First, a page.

Luck arguably had one of the best seasons in his five-year career in 2016, but he underwent surgery on his right shoulder in January. Luck does have time on his side. Manning didn’t win a playoff game his first five seasons, going 0–3 in the postseason before finally reaching the AFC Championship Game in his sixth season.
11. Raiders’ Parade Route?
With the Raiders announcing a move to Las Vegas, the question becomes: Will they win a Super Bowl in Oakland before leaving? The Raiders’ playoff berth last season was their first since 2002. It didn’t last long without Derek Carr. Carr fractured his right fibula in Week 16, leaving third-string rookie Connor Cook to make his first start against the Texans in the postseason. It didn’t go well.
But the Raiders’ future appears bright. Carr finished third in MVP voting; Khalil Mack was named Defensive Player of the Year; and the Raiders had an NFL-high seven Pro Bowlers. The Raiders will stay in the Oakland Coliseum for the 2017 and ’18 seasons, likely playing in front of few sellouts, before moving to a $1.9 billion stadium in Las Vegas in 2020. Their 2019 home remains unclear.
If the Raiders win a Super Bowl before their move, would Oakland throw them a parade? Or would it happen on the Las Vegas Strip?
12. Los Angeles Chargers
After 15 years trying to get a new stadium in San Diego, Chargers owner Dean Spanos finally decided he was out of time and out of options. The Chargers will share a stadium in Inglewood with the Rams beginning in 2019.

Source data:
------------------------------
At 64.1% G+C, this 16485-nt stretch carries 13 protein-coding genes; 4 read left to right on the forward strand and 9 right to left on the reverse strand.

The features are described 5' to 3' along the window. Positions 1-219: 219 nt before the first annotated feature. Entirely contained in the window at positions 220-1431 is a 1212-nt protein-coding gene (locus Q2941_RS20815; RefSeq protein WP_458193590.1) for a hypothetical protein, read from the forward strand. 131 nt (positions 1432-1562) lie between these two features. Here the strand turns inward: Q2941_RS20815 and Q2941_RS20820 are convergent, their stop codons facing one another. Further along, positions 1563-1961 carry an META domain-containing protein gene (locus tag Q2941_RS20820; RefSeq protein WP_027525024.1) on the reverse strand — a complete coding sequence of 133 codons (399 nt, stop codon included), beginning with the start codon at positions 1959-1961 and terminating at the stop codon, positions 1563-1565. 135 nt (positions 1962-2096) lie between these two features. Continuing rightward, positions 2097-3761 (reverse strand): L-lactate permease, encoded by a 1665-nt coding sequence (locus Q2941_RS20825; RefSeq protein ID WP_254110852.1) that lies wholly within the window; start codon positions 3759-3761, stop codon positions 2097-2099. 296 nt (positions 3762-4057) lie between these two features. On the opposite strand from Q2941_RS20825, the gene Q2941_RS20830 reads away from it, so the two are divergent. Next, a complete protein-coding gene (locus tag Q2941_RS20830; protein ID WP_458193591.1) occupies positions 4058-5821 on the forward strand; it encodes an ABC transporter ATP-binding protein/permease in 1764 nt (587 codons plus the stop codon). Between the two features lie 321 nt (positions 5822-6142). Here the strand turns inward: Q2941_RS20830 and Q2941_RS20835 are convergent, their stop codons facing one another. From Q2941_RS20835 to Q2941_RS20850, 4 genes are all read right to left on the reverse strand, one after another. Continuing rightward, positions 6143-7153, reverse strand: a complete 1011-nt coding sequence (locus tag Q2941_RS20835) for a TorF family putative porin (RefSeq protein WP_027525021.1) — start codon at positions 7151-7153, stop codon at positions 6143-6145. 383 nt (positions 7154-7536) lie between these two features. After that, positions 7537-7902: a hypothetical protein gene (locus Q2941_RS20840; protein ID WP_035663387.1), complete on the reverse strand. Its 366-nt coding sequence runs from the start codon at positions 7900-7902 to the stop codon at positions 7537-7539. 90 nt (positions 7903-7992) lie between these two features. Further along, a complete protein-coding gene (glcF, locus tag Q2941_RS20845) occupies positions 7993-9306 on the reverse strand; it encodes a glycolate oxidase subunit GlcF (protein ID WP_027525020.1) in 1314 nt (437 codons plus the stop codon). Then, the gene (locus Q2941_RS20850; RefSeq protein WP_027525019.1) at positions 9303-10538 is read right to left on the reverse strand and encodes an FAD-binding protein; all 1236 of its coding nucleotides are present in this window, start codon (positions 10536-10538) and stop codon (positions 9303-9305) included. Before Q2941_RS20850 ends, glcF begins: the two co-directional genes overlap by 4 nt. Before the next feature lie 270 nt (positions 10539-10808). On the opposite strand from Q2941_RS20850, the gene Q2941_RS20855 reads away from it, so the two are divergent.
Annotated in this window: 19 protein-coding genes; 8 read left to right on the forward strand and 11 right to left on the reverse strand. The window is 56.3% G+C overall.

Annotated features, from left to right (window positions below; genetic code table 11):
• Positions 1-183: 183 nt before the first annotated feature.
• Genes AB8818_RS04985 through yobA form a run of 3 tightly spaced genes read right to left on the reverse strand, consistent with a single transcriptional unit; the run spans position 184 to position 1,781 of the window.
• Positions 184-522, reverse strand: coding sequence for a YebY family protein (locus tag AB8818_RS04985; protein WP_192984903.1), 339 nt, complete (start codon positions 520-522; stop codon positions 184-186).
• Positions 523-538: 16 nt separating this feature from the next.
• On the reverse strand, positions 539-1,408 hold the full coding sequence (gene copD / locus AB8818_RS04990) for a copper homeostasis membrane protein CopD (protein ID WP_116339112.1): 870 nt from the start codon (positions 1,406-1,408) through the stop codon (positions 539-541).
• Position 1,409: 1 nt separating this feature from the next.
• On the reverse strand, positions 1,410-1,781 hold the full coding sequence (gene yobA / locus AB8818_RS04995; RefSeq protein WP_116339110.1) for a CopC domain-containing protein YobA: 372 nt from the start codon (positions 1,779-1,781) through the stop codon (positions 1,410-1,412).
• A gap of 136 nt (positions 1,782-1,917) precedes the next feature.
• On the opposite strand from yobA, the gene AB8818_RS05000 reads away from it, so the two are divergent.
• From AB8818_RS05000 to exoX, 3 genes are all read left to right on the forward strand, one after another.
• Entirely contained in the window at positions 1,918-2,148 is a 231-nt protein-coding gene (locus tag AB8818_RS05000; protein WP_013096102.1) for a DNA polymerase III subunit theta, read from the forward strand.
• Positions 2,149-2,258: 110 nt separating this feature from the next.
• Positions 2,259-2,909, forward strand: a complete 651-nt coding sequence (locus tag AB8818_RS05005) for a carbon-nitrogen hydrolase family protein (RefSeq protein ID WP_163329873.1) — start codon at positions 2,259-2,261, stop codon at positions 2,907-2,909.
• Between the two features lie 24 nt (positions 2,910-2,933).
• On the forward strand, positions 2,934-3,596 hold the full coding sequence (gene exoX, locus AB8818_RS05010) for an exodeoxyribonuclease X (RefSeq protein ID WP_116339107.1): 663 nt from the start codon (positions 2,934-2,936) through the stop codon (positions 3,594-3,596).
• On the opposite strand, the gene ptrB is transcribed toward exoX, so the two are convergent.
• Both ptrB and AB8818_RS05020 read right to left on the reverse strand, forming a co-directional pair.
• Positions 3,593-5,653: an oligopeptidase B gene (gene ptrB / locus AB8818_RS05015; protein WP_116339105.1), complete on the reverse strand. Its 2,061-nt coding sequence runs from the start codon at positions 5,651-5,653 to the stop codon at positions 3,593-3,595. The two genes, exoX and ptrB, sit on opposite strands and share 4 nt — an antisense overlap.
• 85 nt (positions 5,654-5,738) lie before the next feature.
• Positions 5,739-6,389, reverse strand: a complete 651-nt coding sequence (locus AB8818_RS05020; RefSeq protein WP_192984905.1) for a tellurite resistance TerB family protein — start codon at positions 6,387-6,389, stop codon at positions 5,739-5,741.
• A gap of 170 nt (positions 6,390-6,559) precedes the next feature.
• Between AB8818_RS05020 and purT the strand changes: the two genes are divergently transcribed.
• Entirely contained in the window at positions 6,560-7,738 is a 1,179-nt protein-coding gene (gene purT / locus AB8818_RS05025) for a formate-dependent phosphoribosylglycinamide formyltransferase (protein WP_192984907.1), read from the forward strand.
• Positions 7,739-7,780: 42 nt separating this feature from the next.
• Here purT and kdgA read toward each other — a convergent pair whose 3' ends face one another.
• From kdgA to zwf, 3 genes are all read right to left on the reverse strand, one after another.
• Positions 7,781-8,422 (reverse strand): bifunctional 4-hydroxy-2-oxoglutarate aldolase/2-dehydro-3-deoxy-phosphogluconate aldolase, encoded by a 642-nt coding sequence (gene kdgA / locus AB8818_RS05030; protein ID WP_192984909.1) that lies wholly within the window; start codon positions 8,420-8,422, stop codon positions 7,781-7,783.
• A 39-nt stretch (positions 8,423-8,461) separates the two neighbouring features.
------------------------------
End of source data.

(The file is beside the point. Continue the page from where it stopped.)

For the next two seasons, the Chargers will play in the 30,000-seat StubHub Center. It becomes the smallest stadium to host a full NFL season since the Packers played their home games at 25,000-seat City Stadium in 1956.
Can Los Angeles support two teams? In 1994, the last time the city had two teams, the Rams’ average attendance was 42,346, while the Raiders averaged 51,196. The Rams went 4–12 that season, and the Raiders 9–7 with no playoff berth.
The current Rams are coming off a 4–12 season in 2016, prompting a coaching change, and the Chargers went 5–11 and also are starting over with a new head coach.
13. Falcons’ Rebound
The Falcons spent the offseason picking up the pieces from their historic collapse in Super Bowl LI. They led 21–0 in the first half, 21–3 at halftime and 28–3 with 8:31 remaining in the third quarter. ESPN statistics gave Atlanta a 99.7 percent chance to win at that point. Critics have questioned the Falcons’ play calling — eight passing plays and four runs after taking the 25-point lead until the Patriots tied the game.